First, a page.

Crews perform preventive maintenance at an intersection in Hernando County. The county received the National Association of Counties 2003 Achievement Award for its program “Applying Best Management Practices with In-House Designed Maintenance Management System.” Photos: Harry Lorick

The review anticipated that there would be efficiency and cost savings, since the approach would no longer be “fix it when it breaks.”

Implementing The Plan

Before setting up a preventive-maintenance plan, both the city and county implemented a complete computerized maintenance management system for infrastructure. While Reno opted for an integrated system designed by MainStar Inc., Lake Forest, Calif., Hernando County used an internally developed system. Both systems provide a tool to help manage maintenance resources, project the workload, and match that to the resource needs.

Once this was complete, Reno and Hernando County were able to use their systems to monitor traffic signal maintenance and response work. Tools that were put in place include: activity guidelines with work criteria, activity plans and monitoring capabilities for each activity, and customer requests. The systems track typical work like adjustment and minor maintenance of heads, traffic detectors, and pedestrian buttons. This maintenance is done to ensure that environmental factors such as dust, vegetation, and wind are not impacting the operations of signals.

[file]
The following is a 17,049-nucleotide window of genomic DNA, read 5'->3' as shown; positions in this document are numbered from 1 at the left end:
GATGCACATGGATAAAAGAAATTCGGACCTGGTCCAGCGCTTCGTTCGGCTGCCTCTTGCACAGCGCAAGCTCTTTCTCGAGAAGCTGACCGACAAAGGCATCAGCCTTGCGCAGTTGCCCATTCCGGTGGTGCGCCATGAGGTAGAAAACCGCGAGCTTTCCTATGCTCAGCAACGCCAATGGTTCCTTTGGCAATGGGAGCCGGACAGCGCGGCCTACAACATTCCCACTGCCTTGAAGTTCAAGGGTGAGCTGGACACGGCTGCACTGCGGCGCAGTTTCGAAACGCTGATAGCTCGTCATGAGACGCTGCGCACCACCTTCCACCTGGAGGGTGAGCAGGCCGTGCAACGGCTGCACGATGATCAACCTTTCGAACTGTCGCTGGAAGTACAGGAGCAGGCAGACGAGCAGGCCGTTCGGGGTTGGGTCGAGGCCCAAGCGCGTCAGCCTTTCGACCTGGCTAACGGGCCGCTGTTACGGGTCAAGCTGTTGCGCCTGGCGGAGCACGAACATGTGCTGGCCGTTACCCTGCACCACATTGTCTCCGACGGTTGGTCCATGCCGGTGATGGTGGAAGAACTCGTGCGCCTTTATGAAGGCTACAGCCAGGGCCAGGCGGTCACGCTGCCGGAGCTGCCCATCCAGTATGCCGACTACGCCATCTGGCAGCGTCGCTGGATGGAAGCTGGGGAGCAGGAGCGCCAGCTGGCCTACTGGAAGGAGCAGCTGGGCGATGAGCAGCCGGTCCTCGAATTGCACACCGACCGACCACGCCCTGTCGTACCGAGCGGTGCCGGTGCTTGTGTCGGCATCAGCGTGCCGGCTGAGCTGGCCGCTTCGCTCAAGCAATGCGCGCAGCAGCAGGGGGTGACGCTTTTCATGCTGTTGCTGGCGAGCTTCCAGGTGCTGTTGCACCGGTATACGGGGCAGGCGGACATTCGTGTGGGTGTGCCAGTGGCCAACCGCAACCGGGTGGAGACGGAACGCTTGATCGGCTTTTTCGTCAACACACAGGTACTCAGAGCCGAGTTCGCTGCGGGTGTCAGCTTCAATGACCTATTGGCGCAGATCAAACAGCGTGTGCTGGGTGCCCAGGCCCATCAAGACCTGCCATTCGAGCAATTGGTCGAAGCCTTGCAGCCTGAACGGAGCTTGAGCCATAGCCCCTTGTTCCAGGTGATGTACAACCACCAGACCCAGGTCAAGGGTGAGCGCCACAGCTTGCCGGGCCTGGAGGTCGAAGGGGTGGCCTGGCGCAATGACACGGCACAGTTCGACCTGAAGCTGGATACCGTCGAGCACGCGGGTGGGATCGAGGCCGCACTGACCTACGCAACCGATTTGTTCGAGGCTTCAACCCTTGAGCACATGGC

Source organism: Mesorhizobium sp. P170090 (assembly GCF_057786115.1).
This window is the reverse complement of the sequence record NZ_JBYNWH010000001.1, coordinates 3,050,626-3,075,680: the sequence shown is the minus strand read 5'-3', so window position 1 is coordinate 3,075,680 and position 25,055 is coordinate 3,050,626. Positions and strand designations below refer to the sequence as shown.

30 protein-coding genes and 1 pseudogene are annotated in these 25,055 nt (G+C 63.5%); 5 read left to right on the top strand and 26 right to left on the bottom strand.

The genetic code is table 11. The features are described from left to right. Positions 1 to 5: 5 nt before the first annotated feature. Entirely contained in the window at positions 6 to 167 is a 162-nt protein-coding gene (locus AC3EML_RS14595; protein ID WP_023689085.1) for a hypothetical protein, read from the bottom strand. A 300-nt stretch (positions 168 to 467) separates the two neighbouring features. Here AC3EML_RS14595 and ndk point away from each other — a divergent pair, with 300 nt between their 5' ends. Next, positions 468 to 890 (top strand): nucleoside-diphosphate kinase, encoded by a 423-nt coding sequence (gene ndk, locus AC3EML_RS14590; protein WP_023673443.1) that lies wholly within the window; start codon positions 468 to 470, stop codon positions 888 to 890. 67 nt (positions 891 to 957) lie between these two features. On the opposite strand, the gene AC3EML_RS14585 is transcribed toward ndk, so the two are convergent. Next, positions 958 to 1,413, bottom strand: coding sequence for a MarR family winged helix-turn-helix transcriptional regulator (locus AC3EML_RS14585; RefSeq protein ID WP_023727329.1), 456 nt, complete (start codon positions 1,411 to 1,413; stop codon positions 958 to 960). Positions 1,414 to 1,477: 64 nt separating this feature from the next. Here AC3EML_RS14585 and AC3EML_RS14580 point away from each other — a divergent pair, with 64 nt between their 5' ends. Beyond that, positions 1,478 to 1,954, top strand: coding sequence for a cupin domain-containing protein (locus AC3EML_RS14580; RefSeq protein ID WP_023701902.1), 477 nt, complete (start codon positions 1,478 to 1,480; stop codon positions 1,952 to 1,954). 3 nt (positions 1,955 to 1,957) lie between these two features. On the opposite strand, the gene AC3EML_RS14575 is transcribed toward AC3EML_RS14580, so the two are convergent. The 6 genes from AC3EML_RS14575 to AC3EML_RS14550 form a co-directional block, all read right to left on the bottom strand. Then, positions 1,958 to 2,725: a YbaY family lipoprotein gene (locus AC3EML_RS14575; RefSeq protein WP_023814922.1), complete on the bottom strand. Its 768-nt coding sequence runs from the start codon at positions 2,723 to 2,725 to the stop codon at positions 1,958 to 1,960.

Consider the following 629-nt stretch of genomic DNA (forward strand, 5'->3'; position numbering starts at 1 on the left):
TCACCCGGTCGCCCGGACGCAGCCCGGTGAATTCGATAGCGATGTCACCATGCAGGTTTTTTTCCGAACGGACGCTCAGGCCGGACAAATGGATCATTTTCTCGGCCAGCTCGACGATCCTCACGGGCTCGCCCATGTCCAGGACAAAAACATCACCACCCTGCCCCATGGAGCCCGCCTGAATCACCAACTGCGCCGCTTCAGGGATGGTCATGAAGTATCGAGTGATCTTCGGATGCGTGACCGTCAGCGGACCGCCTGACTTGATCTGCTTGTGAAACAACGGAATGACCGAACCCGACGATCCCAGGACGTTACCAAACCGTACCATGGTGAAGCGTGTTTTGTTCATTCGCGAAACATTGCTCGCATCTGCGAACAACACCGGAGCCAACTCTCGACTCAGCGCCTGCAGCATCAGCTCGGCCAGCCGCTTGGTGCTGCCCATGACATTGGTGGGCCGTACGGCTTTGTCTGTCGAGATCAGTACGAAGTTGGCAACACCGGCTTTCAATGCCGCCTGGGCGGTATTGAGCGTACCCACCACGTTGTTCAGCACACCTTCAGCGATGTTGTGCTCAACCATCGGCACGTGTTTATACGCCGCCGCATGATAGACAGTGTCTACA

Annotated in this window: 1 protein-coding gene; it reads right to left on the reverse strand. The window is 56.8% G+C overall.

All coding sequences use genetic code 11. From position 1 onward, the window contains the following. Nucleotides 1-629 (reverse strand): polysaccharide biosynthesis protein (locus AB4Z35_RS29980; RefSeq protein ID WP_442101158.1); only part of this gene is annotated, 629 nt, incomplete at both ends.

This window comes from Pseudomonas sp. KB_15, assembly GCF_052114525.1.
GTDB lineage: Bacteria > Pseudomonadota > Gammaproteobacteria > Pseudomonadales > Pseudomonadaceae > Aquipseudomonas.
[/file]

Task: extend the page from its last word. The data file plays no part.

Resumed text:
Initially, an annual plan for each maintenance measure was set up to project an estimate for total workload. Work was then scheduled every two weeks and completed work was recorded in the system for both traffic signal overhead and cabinet maintenance. Based upon processes set up during the operations review and implementation phase, actual work was then compared to the planned amount of work. Throughout the year, traffic signal work was monitored continually to see if the established goals were being met. With each new fiscal year, goals were adjusted based upon work done and improvements recorded.

When Hernando County started a performance review, it was a result of a negative audit report—conducted by a private company—citing a problem with productivity. Since implementing the program in 2001, efficiency has increased 14%.

While the county has more assets (56% increase in signalized intersections), they are being more efficient and effective with their resources, and haven't had to add staff. In addition, repairs—which can be costly—have decreased as maintenance checks have increased. All information was monitored and tracked in the county's computerized maintenance management system and reviewed monthly.